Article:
by Steve Myers
• The global meal replacement market is enjoying continued moderate single-digit growth, but faces competition from a movement toward more whole foods.
• Protein is the major ingredient draw for both the overall weight-focused and sports-specific meal replacement markets.
• Meal replacement formulators are incorporating fibers/prebiotics, probiotics, natural sweeteners and phytonutrients to address popular consumer health concerns and demands for whole food nutrition.
Control and convenience have been the drivers of meal replacement product growth, as bars and shakes pack increasingly more complete nutrition in enough calories to make a small meal. This has long been a great tool for consumers looking to lose or manage weight, but while most athletes and active consumers have ambitious body composition goals, meal replacement products in the sports nutrition category go beyond traditional dieting.
The endless waves of weight-control programs and fad diets is creating a bit of dieting fatigue, according to Euromonitor. The global market research firm reported the trend toward whole foods is outpacing weight-focused meal replacement products—packaged food is showing a flattening growth trend between 2015 and 2019, while fresh foods are moving slightly upward during the same period.
Sports-focused drinks, bars, powders and other products are cutting into the weight-focused meal replacement market, thanks to an ongoing protein trend that covers recent demands from a widening range of sports nutrition consumers, from hardcore athletes to active consumers. Euromonitor has noted, “Sports nutrition powder is moving away from its hardcore body-building image to a lean fitness proposition for weight management and well-being that is challenging meal replacement products.”
Euromonitor placed total global sales of weight-focused meal replacements at US$7 billion for 2015, with estimated revenues of $9 billion by 2020. Compound annual growth (CAGR) is expected to
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average more than 7 percent from 2016 to 2020, according to the market research firms Technavio and Infiniti Research Limited.
The increasing problem and prevalence of overweight, obese and/or diabetic consumers worldwide will help drive this growth, according to Technavio. Infiniti Research highlighted another driver: the rising popularity of protein bars, especially the formulations that are low-carb and low-sodium but high in fiber and boosted with vitamins, minerals and antioxidants.
Conversely, Inifiniti Research cautioned a continued lack of consumers’ understanding concerning just what meal replacements are and how they can benefit health may challenge growth in this category. For its part, the firm defined a meal replacement as a fat- and sugar-free product containing 200-250 calories per serving and fortified with more than 20 vitamins and minerals.
In the early days of sports nutrition, meal replacements—think Met-Rx and EAS Myoplex—were high protein (dairy) and low fat; the carbs were commonly maltodextrose. These days, the value of additional fats and fibers has driven changes to sports meal replacement formulas, with mediumchain triglycerides (MCTs) and long-chain fatty polyunsaturated fats (PUFAs), including omega-3s. Further, the rise in low-carb, paleo and other carb-concerned diets has impacted the amount and types of carbs included in meal replacements; athletes need carbs for energy, but a number of specialty carbs, such as polyglucoside (extracted from barley starch) and highly branched chain dextrin (HBCD), offer energy substrate that is more efficient than maltodextrin, while alternative sweeteners such as stevia and monk fruit provide non- or low-caloric alternatives to sugar.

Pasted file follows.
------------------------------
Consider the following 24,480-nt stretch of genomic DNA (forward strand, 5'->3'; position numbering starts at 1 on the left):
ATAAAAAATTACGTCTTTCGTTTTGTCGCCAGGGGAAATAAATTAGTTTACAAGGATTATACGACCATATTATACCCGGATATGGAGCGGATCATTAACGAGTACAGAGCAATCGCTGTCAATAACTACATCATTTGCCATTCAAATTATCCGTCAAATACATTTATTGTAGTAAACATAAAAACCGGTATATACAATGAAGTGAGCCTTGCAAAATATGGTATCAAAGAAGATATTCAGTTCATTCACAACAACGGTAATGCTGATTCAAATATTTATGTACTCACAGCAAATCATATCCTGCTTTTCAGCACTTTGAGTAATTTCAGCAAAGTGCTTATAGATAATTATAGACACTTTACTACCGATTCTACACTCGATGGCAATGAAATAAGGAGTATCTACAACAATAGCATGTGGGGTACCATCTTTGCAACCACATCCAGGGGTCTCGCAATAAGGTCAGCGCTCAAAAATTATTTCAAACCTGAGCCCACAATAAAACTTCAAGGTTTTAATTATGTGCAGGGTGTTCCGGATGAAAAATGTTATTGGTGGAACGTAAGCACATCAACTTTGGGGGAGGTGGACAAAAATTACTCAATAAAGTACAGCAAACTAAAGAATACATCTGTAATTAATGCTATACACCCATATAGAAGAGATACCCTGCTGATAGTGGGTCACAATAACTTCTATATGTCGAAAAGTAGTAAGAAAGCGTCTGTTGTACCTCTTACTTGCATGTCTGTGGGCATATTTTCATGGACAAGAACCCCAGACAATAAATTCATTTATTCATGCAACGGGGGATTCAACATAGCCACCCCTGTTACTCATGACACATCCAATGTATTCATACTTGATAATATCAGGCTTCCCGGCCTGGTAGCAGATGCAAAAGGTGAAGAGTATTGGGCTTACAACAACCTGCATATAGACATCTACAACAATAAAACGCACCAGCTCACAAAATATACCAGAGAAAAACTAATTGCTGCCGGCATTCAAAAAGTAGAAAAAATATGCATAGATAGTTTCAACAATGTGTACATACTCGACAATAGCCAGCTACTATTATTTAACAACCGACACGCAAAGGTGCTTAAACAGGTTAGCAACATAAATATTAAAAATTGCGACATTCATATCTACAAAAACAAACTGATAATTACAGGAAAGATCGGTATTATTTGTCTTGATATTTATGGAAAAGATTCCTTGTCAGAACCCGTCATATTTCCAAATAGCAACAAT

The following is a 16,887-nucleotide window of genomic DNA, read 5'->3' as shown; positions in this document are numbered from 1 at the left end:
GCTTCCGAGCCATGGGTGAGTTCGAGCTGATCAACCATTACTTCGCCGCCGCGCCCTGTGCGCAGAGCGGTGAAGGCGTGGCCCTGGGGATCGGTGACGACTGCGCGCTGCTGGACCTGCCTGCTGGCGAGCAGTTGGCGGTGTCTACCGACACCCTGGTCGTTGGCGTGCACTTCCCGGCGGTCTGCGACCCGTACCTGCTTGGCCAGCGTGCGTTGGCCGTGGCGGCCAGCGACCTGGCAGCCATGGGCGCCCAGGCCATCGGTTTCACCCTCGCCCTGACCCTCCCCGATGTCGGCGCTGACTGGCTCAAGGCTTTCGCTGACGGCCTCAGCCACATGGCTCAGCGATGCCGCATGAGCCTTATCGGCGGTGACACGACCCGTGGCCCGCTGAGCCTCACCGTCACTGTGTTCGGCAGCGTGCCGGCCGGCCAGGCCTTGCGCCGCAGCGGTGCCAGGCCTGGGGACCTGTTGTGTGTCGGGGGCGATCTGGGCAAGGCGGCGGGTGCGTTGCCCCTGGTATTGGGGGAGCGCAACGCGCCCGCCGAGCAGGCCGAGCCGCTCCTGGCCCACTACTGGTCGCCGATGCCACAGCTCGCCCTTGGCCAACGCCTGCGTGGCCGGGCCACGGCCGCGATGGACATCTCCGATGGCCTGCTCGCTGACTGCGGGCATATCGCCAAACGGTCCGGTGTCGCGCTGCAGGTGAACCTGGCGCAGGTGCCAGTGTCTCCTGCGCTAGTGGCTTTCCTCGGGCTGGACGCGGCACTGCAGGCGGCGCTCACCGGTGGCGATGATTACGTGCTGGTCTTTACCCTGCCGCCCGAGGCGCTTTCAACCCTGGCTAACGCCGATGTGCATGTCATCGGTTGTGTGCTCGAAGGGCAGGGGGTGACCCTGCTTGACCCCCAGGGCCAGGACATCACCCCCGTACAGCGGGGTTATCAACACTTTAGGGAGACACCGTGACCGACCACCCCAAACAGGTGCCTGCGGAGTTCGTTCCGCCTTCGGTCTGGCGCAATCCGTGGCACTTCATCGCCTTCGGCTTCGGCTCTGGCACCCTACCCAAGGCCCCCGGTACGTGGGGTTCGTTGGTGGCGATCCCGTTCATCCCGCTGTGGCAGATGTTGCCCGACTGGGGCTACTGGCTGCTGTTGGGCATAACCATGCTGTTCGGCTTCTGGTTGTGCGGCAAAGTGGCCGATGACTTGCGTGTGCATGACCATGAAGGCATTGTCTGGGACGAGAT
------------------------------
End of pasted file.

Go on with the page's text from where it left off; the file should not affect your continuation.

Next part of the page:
As in the case of carbs, protein types have changed over time. Today’s meal replacement drinks and bars, including those targeting sports nutrition consumers, incorporate different plant sources of protein. Pea, soy and hemp are popular plant sources of protein; formulators often combine several of these plant protein sources to achieve a more complete amino acid profile.
Still, using plant proteins brings different challenges and advantages. During the recent 2016 SupplySide West trade show in Las Vegas, Ralf Jaeger, co-founder and partner at Increnovo LLC, explained dairy-sourced proteins contain simple sugars, mainly lactose (milk sugar), whereas plant proteins contain more complex carbs including fiber and glycoprotein. As such, meal replacements featuring plant protein will likely benefit from incorporating carbohydrase (enzymes catalyzing carbs) into digestive enzyme blends, which will also include proteinase enzymes to break down proteins.
A newer plant source of protein is the water lentil, the world’s smallest flowering plant, according to Parabel, supplier of LENTEIN protein. “The ingredient is perfect for sport and meal replacement powders because it has the highest levels of Essential amino acids and BCAA’s of all plant protein including soy or pea,” said Cecilia Wittbjer, VP of marketing for Parabel. “LENTEIN has an amino acid profile similar to whey and is high in leucine, which is rare for a plant protein.”
Although it is a minimally processed whole food, the protein from water lentil is very digestible— achieving a protein digestibility-corrected amino acid score (PDCAAS) of 0.93. Wittbjer noted this plant protein also contains other important macro and micro nutrients such as fiber, omega-3s
antioxidants, vitamins and important minerals such as calcium. “It’s good in a protein powder/RTM
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because it’s dispersible and has a good mouthfeel but you can also use it in bars and other snacks,” she said. “The taste is sweet and mild and it’s also free of food allergens.”